Perhaps the smallest work cataloged by Campos is a 3½-inch-square painting of the Cudahy Library by Oscar-winning composer Hans Zimmer. “We believe he may have visited that library to do research,” Lee says. “We've reached out to his representatives, but we haven't had confirmation yet.”
Government-sponsored artwork has been an integral part of civic life in cultures throughout the world for centuries. By comparison, L.A. County's civic art program is relatively young. Dating back to 1947, the County Arts Commission was originally named the Music Commission (later the Los Angeles County Music and Performing Arts Commission) and, not surprisingly, was focused primarily on music, dance and theater. It wasn't until 1997 that it changed its name to the Arts Commission, reflecting its support of a full spectrum of disciplines. This comes in the form of arts education, funding of nonprofit arts organizations and the fairly new Civic Art Program.
Historically, public art has meant monuments to famous men, arches commemorating military victories or obelisks pilfered in conquest, while at the same time existing as symbols of civic pride. For the most part, contemporary public art has dispensed with the former while stressing the latter, not in a jingoistic manner but as a way of telling us who we are.
“Public art has power in public spaces,” says Grace Ramirez Gaston, the Arts Commission's director of civic art. “This power emerges from the physical, personal and sociocultural experience that one has with it. It instills meaning to our identities. It heightens our awareness of where we live and work.”
Instead of bombastic patriotic statements, the best contemporary public art is challenging and inquisitive, in conversation with its audience instead of delivering a monologue. It must walk the line between appealing to a diverse public and participating in art historical discourse.
The results are not always successful. Richard Serra's Tilted Arc is a textbook example of what happens when the desires of the artist don't match up with the demands of the public. Placed in New York's Federal Plaza in 1981, the 120-foot-long steel wall was removed eight years later after a vocal public outcry. More recently, Seward Johnson's Forever Marilyn, a 26-foot-tall statue of Marilyn Monroe, white dress billowing as it did in The Seven-Year Itch, was widely reviled by critics when it made its debut in Chicago in 2011. Public reception has generally been more favorable, and it has since traveled around the world, to Palm Springs, New Jersey and now Australia. It stands as a curious example of a public sculpture without a public, or rather without a specific public, and perhaps its facile appeal lies precisely in its blank blandness.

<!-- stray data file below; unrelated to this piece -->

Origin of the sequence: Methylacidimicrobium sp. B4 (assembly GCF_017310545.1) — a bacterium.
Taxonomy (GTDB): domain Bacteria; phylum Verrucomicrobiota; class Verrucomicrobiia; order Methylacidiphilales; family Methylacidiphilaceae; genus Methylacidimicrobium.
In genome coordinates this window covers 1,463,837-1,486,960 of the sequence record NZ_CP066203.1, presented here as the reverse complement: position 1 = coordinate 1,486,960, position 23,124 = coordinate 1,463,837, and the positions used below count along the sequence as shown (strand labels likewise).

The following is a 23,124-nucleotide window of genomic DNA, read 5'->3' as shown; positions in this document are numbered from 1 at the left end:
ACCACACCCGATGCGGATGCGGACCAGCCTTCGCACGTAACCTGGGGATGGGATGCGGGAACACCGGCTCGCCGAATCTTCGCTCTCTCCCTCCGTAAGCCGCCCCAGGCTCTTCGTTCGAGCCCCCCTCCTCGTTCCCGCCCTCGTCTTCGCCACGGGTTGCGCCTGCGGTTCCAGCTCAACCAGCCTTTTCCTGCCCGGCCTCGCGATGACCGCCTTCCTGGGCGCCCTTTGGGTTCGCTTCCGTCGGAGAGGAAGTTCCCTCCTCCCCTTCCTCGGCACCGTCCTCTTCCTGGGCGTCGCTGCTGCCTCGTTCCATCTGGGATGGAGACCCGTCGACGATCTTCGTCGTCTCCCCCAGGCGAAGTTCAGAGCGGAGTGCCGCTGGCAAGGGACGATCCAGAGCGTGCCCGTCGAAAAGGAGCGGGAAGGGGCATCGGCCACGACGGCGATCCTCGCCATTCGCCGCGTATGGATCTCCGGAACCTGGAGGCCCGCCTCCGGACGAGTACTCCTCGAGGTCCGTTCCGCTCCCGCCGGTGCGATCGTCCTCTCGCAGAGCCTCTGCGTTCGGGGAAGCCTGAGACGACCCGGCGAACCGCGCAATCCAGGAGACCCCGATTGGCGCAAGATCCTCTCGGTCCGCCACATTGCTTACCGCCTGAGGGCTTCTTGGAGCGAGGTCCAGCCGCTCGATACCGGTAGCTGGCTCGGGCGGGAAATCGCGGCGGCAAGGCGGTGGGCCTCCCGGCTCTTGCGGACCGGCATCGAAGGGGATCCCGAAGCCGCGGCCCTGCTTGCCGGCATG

The County Arts Commission's Civic Art Program was established in 2004, tasked with managing a new policy that would allocate 1 percent of the budget of county capital projects for civic art commissions. Even before the establishment of this program, however, individual departments such as Fire, Parks & Recreation and Health Services had been commissioning artwork for decades. The Civic Art Program also was mandated to take an inventory of the county's collection every five years, including works commissioned by the county and by individual departments, as well as those that had been donated.
“Our first inventory in 2009 was starting from scratch,” says Haggarty, the civic arts collections manager. “We didn't know what the county already had. We had one person who did what she could with limited budget, going to as many sites as she could, making calls to various county departments. During that effort, 90 artworks were found, limited to permanently sited artworks, mainly murals and statues that aren't going anywhere.”
Haggarty stressed that not all of the hundreds of objects that Campos has uncovered will end up in the county’s collection. The next step will be to review them to determine which ones definitively belong to the County and meet the accession criteria.
Although the number of potential artworks that Campos has located may seem like a lot, the county's actual collection is much smaller than those of New York, Philadelphia or even Seattle, according to Haggarty. The purpose of the inventory is not to find new locations for artwork, however, but to figure out what the county has and how to maintain it. “We're moving toward preventative maintenance, so we're not doing costly restorations in the future,” she says.
They also are tasked with making sure which artworks belong to the county. “A lot of it is verification of provenance … determining the ownership of these so we can go ahead and advocate for taking maintenance and conservation measures, which we can only do if we know that we're the stewards of the artwork,” civic art registrar Lee says.